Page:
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A Guy's Guide to Being a Man's Man Hardcover

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Product Details

  • Hardcover: 272 pages
  • Publisher: Berkley Hardcover; First Edition edition (March 7, 2006)
  • Language: English
  • ISBN-10: 0425208761
  • ISBN-13: 978-0425208762
  • Product Dimensions: 9.3 x 6.3 x 0.8 inches
  • Shipping Weight: 1 pounds
  • Average Customer Review: 3.9 out of 5 stars  See all reviews (39 customer reviews)
  • Amazon Best Sellers Rank: #320,962 in Books (See Top 100 in Books)

Editorial Reviews

From Publishers Weekly

A man's man, according to actor Vincent, is "a jack of all trades, but also a master of all," who drinks only imported beer (that is, when he can't round up a fine scotch, a gin martini with three olives, or a glass of wine), wears cologne, owns a "tailored to perfection" tuxedo and can afford to own only designer clothes (those of Italian origin hold particular sway with Vincent, who's appeared in The Sopranos and Goodfellas). With one glance at the cover, most readers will be able to divine the majority of Vincent's guidelines, but there are a few surprises: recipes for lentil soup, the divination of a Fire & Ice rose and a brief passage on the virtues of monogamy. These, however, are couched in lessons on how to live life as if it were an audition for a bit-part in a gangster movie, told in predictably gauche prose. ("If you want to be a big dog, then don't play like a puppy.") Want to learn how to smoke a cigar? Order a martini? Appreciate wine? Talk your way into an exclusive club? It's all in here, but it's all been done before.
Copyright © Reed Business Information, a division of Reed Elsevier Inc. All rights reserved.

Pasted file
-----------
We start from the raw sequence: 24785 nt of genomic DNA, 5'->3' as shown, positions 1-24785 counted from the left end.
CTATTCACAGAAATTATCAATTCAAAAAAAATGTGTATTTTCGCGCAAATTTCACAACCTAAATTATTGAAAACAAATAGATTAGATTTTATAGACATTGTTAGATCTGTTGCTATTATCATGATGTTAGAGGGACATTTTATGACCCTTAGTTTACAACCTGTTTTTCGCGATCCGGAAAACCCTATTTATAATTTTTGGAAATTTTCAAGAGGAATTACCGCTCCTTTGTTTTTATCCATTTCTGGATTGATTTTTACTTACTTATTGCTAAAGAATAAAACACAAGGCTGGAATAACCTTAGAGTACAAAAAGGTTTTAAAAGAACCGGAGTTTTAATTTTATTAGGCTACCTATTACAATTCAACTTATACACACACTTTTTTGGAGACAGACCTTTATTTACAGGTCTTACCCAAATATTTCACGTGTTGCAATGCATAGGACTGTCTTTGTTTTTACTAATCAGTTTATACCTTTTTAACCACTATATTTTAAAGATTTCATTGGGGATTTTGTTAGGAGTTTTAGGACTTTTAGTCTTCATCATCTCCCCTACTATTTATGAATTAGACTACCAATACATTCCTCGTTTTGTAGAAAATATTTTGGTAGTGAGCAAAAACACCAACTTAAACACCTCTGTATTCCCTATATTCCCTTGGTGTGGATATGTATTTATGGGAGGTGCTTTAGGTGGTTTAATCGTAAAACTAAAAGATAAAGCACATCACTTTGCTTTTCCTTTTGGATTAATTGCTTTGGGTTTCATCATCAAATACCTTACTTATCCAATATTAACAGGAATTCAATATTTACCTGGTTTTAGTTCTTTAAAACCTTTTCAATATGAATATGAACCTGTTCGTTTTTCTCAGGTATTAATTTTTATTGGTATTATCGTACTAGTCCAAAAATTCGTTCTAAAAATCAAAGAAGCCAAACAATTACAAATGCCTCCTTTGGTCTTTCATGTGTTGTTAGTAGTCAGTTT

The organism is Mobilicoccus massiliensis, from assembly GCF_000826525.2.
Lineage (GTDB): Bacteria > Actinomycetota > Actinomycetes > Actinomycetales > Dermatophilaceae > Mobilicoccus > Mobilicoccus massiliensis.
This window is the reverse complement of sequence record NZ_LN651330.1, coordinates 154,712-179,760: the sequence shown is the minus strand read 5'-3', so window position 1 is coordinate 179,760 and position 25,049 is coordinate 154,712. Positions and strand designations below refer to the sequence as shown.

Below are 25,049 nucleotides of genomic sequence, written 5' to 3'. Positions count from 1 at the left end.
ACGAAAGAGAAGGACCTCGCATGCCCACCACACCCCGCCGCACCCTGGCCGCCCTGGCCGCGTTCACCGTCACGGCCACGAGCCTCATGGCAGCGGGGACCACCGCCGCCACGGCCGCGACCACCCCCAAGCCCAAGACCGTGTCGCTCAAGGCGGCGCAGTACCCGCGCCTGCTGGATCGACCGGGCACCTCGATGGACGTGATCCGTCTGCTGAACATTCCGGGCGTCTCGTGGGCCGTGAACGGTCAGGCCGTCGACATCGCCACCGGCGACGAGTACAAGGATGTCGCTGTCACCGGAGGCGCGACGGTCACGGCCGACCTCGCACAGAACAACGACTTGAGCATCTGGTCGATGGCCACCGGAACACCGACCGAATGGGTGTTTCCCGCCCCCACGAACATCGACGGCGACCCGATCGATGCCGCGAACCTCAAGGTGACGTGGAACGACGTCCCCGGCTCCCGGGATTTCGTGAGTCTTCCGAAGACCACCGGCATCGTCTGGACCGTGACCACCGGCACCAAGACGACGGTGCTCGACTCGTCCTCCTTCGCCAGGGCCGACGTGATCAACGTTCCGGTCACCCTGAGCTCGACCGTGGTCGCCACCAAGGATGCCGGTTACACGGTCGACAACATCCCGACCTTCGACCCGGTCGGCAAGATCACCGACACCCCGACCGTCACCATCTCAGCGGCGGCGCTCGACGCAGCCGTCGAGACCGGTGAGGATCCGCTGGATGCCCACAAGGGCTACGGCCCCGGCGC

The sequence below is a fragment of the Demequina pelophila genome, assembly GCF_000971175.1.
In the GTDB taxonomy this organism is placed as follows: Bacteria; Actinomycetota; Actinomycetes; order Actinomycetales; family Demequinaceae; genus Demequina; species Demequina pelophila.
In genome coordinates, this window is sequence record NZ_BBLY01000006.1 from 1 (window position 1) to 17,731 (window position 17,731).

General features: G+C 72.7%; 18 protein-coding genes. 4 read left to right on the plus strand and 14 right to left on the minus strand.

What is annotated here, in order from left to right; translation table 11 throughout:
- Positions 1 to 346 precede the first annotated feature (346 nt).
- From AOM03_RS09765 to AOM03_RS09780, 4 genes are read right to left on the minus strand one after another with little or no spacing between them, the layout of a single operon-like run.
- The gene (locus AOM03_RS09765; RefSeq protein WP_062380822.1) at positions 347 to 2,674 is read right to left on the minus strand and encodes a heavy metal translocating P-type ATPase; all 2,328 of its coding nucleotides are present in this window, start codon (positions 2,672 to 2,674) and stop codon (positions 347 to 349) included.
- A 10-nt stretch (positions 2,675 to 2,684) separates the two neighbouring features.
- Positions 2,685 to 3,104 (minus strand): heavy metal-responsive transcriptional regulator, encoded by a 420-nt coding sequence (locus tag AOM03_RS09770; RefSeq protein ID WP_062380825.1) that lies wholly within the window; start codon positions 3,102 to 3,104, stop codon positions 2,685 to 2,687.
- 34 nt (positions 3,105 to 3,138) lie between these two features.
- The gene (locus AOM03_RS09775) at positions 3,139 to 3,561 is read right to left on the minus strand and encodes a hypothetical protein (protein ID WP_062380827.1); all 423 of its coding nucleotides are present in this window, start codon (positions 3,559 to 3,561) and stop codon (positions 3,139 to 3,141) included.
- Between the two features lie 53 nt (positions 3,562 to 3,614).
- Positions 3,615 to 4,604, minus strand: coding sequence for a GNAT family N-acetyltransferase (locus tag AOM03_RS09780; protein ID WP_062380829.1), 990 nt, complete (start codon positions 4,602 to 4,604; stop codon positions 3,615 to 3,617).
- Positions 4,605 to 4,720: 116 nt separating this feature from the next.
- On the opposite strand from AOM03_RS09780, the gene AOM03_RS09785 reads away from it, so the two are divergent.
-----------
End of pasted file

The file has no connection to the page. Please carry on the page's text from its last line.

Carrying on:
As an actor Frank Vincent always leaves an impression. This book is guaranteed to have the same effect. -- Ray Liotta

Disgustingly charismatic. Horrifyingly macho. Read it as soon as possible! -- Rosie Perez

Frank Vincent is not only a terrific actor-he's also one helluva writer. -- Denis Leary

Frank Vincent's a stand-up guy. Now, sit down and read! -- James Gandolfini

Old school sexy...Frank Vincent's a Renaissance man! -- Debi Mazar

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Customer Reviews

We bought 50 books and gave them out as gifts.
Seriously, he gives great tips on hosting parties (i.e., music, food, drink, decorations), grooming, talking to ladies, selecting wines and scotches and smokes.
S. Moezzi
It's a shame that Dad's don't teach their son's what being a real Man should be.

Most Helpful Customer Reviews

14 of 17 people found the following review helpful By Nicholas R. Hunter on April 5, 2006
Format: Hardcover
without saying "cheese", and this book has the ol' provolone in spades, baby! For the kind of fella who wishes to perfect his "Italian stallion" stereotype, this is the book! However, you might want to save the cost of purchasing this book and borrow it from the library instead because being a "man's man" does not come cheap. Custom made suits and shirts, gold cigar lighters, a "weekend" car, are just a few Frank's many costly requirements to become "a man's man".